Advice from Grand Designers who've been there and learned a lot from the experience
Grand Designers are in the perfect position to offer great advice for anyone planning on building or renovating their home. They’ve been through the entire process themselves and have come out the other side with plenty of experience to share.
If you want to build your own house, take advantage of their hard-won expertise with the following top tips.
When Gretta Funnell began building her Grand Designs home near Ely, Cambridgeshire, she had no previous experience of self-building. She collaborated with her nephew Carlos Gris, who is an architectural designer at Carlos Gris Studio.
Gathering inspiration is a good way to get started on the design. ‘I collected lots of pictures from the internet and Carlos showed me houses he’d found to give us ideas,’ says Gretta.
Take time to consider the plans. ‘When Carlos came up with an initial design, it included a long, narrow study. I thought about it for a few days and realised I probably wouldn’t use it that much. I envisaged spending most of my time in the open-plan kitchen and living area. So we reconfigured the plan to make the kitchen bigger.’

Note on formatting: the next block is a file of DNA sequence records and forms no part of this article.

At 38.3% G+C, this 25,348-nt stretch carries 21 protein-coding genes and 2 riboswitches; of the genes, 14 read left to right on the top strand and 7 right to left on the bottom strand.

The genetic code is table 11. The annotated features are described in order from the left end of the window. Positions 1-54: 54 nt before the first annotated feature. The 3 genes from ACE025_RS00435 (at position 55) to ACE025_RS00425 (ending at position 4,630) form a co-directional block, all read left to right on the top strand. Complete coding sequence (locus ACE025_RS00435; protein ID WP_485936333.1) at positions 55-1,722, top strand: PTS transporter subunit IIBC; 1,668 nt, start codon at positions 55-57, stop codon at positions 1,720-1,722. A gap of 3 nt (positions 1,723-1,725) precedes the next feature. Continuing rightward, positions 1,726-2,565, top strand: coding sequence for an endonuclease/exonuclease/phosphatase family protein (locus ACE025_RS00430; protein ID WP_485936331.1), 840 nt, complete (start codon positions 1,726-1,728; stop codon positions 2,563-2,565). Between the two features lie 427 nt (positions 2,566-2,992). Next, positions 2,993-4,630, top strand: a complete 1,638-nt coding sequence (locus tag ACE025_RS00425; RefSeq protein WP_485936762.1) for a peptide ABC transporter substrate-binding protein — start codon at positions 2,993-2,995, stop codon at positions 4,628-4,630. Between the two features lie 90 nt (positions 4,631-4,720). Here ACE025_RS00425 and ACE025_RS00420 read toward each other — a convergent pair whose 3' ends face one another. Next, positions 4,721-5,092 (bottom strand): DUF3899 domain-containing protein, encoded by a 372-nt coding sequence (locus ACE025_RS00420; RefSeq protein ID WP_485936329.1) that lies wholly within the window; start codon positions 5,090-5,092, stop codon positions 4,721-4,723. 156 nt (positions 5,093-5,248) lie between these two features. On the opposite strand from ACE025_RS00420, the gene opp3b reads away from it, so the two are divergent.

Work on your collaboration
To build your own house you need to gather a good team. Ruth Grimshaw and Rob Glass, who run Tape Design, created a home from a derelict water mill near Ulverston, Cumbria. Having been both client and architect, they have a unique perspective on this relationship.
Assess the cost of an architect against the benefits. ‘You’re not only paying for the time it takes for an architect to draw up your plans, but also for their knowledge and approach to the creative process, plus their training, skills and experience,’ says Rob.
Look for commitment. ‘Even a small renovation should be treated with as much care as when you build your own house. So make sure your architect believes your project is as important as you do,’ says Ruth.
Know when to walk away. ‘Establishing a good working relationship is key, but sometimes the chemistry isn’t quite right,’ says Ruth. ‘If this is the case, it’s important to admit it before you go too far along.’